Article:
Six Ways to Practice Mindfulness While Having Fun
Jan 27, 2019 09:46PM
By Danielle Nuhfer
Mindfulness is simply paying attention to what is happening in the present moment. Mindfulness activities are like doing exercises for the brain, but kids will also have fun doing them. Parents can encourage relaxation and the development of positive coping skills by adding some of these mindfulness activities to the daily routine:
Blowing Bubbles.When blowing bubbles, children focus on slowing down their breathing and becoming aware of just one objective. Encourage younger children to watch the bubbles float in the air and land. Both the blowing and the observing are great mindfulness practices.
Going on Safari.While walking or playing outdoors, have children find as many critters, animals or other living beings as they can. They will begin to slow down and study where different animals reside and hide, really noticing the outdoor environment in a new and different way.
Sensing the Senses.Encourage children to check in with their five senses. Simply ask them to pause and describe what they see, hear, smell, taste and touch. This simple exercise can allow a child to concentrate on their real-time experience.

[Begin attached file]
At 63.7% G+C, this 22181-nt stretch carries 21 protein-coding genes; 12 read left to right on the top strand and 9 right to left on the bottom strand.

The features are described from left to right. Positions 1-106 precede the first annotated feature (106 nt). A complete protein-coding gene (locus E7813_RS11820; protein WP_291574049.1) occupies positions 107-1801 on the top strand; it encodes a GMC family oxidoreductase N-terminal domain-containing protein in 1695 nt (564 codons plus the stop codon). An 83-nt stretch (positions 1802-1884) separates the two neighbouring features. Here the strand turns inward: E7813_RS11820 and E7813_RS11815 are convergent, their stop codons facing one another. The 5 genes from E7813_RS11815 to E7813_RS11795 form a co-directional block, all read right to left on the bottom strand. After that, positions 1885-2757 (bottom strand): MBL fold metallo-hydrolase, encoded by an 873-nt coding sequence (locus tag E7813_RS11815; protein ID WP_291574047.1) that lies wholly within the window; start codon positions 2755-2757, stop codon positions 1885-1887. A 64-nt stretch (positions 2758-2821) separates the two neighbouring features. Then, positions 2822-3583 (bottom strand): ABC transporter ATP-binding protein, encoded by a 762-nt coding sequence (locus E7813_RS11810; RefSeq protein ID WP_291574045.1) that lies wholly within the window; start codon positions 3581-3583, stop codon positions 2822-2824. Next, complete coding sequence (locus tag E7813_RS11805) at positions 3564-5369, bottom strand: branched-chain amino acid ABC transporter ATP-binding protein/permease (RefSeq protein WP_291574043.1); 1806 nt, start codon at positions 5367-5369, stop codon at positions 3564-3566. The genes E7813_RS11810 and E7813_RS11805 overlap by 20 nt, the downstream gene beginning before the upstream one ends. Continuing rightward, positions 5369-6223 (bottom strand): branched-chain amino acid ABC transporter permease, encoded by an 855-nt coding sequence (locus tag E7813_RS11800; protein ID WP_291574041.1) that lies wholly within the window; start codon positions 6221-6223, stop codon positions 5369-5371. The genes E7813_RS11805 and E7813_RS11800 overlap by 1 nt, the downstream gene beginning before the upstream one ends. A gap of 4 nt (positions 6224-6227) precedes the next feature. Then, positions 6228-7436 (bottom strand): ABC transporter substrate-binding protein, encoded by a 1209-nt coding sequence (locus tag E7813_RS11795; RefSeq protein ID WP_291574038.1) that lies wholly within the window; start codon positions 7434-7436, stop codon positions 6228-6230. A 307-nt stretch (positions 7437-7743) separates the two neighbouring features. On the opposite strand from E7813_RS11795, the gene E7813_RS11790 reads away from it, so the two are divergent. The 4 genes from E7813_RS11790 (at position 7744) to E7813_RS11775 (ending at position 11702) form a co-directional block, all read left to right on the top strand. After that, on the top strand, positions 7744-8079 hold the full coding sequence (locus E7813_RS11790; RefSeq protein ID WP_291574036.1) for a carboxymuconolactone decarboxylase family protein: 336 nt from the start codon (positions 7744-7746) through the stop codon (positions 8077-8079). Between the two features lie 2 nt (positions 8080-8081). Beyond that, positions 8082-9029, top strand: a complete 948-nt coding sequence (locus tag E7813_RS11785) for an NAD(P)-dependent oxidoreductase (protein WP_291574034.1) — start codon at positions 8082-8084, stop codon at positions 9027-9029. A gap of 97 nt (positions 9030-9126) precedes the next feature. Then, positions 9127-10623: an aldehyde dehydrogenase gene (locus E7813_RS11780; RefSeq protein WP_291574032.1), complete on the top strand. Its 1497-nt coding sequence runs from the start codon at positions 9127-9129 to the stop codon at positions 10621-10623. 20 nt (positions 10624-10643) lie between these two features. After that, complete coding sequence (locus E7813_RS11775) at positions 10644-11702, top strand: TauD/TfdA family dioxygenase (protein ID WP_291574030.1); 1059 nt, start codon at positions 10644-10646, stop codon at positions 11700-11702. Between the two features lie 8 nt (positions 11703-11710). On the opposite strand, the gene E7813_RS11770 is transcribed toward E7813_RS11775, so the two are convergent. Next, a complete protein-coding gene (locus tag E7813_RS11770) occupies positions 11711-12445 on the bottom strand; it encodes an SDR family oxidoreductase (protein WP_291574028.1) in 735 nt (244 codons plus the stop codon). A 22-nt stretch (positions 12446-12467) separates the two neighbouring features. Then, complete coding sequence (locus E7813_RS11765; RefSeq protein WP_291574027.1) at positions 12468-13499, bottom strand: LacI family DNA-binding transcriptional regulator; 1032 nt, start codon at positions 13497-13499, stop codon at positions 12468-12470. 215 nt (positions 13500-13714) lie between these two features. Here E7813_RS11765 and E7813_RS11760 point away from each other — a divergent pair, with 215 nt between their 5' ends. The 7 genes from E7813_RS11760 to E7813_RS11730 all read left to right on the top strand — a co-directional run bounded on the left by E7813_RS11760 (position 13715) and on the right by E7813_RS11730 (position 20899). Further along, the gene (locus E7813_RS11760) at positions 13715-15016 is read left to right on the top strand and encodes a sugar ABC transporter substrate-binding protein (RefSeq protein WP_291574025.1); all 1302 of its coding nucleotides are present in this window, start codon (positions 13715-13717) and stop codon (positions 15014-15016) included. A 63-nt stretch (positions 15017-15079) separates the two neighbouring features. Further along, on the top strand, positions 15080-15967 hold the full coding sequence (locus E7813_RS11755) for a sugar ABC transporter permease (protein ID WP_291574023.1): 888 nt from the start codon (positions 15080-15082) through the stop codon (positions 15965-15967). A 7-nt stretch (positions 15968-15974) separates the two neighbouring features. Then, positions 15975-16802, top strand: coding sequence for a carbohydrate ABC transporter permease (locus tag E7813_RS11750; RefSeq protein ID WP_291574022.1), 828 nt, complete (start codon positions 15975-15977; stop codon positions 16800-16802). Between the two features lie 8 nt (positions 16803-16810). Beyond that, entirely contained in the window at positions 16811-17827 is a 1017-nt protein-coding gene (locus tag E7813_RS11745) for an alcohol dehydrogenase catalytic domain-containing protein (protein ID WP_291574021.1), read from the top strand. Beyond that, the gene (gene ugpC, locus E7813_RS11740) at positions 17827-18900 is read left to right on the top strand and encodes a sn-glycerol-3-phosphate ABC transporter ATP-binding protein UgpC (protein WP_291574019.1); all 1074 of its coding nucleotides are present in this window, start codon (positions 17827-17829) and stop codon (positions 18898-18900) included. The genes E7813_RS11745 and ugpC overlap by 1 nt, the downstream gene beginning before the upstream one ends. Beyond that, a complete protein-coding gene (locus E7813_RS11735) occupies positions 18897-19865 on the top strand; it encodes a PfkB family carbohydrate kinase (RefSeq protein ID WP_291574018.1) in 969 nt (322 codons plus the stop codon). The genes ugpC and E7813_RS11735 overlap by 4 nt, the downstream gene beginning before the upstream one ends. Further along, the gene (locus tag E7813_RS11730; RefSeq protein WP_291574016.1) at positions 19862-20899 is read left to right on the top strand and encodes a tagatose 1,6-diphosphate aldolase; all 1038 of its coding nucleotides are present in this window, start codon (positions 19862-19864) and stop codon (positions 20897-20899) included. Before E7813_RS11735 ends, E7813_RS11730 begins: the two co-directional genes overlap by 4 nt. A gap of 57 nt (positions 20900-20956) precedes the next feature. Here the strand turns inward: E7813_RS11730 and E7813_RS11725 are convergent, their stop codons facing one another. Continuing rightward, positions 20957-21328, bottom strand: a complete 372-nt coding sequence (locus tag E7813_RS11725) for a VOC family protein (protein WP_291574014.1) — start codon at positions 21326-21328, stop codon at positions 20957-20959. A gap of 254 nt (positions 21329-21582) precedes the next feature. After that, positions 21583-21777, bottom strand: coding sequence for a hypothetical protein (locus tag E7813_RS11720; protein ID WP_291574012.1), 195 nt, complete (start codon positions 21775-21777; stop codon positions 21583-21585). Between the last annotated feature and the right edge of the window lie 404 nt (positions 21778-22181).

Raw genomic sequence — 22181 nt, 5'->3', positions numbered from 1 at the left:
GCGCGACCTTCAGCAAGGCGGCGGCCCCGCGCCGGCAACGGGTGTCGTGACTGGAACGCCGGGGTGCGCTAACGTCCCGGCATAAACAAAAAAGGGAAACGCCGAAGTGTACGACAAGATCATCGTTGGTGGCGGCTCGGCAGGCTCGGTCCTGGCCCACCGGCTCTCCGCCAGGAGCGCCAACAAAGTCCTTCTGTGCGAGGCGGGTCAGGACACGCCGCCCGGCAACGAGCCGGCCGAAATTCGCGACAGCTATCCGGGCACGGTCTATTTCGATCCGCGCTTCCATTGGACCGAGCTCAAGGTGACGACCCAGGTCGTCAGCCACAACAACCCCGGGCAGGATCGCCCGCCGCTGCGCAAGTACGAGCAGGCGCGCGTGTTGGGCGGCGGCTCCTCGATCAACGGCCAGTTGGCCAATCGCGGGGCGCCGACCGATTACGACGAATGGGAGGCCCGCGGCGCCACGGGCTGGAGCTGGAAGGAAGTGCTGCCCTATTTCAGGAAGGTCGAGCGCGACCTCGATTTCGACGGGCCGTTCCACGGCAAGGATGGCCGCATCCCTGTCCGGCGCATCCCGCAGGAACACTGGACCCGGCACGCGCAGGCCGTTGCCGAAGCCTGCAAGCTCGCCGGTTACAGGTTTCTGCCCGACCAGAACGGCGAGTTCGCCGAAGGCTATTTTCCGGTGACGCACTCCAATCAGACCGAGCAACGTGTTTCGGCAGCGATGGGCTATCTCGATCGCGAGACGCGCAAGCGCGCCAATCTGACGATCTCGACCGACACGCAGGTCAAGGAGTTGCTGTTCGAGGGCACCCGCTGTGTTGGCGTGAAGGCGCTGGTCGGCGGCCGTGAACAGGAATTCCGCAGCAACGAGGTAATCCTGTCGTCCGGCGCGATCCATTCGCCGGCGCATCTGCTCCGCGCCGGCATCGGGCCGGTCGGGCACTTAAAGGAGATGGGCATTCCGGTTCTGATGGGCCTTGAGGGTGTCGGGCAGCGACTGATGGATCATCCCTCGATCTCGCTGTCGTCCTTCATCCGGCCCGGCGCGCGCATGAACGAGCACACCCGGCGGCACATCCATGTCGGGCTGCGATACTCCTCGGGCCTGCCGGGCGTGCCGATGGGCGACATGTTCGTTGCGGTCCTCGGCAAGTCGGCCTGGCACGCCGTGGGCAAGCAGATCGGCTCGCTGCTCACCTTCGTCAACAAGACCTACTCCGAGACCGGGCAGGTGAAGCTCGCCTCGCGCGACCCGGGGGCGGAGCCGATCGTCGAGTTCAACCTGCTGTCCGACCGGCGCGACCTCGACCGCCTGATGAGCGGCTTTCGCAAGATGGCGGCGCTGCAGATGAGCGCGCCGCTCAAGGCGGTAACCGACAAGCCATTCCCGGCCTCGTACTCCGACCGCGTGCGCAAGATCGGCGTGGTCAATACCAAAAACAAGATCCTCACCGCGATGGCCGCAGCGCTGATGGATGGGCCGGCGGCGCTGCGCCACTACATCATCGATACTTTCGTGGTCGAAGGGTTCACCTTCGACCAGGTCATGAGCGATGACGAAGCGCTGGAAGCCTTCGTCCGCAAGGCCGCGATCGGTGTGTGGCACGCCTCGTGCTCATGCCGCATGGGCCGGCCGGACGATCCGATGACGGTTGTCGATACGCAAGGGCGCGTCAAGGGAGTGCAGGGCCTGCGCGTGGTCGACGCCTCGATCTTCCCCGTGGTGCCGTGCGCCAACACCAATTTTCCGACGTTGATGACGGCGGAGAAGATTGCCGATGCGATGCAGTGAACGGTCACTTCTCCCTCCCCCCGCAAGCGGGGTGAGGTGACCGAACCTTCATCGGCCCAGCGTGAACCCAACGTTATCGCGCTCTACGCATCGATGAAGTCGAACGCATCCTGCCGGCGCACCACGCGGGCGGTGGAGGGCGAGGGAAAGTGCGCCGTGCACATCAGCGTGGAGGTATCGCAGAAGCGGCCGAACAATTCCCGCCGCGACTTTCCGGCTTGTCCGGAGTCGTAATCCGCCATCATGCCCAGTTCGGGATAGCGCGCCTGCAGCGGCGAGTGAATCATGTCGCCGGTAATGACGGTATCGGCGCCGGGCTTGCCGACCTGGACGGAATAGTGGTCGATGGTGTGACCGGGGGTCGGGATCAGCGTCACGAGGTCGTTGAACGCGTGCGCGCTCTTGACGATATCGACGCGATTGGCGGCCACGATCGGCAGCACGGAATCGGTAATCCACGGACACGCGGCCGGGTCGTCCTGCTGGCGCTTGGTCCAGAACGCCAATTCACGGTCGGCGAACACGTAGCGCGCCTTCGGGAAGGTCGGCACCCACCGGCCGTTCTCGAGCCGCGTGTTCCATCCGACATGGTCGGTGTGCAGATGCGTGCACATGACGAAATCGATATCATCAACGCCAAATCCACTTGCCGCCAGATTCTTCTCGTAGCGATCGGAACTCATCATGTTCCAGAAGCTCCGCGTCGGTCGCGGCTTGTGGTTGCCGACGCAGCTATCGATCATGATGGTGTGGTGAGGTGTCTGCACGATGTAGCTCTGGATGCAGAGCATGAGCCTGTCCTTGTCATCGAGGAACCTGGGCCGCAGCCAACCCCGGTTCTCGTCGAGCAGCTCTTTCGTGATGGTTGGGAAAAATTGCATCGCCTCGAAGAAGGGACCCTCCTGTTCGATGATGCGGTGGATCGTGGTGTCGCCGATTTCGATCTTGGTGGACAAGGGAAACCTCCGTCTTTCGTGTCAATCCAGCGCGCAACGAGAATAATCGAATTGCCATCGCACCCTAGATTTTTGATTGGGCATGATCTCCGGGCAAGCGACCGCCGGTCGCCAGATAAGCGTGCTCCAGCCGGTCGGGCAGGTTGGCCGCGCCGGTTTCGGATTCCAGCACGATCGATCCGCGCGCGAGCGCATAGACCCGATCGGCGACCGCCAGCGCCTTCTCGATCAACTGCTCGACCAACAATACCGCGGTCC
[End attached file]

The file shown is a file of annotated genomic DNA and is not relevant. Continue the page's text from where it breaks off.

Food Fun. Try a blindfolded food taste test. This game helps children focus on an individual bite of food and requires them to use other clues to figure out what food they are eating.
Hot Cocoa Breaths. This is a great activity to help a child visualize mindful breathing. Model long, slow and gentle breaths with a steaming cup of hot cocoa and refer to this type of breathing when the child needs to slow down.
Gratitude A-B-Cs. At dinner time or before bed, have each person share something they are grateful for in the order of the alphabet. This game encourages focus, reflection and presence, all while cultivating a grateful heart.
Danielle Nuhfer, MEd and certified mindfulness instructor, provides mindfulness instruction and wellness coaching to educators and their students through Teaching Well. For more information, email [email protected] or visit http://www.TeachingWell.life.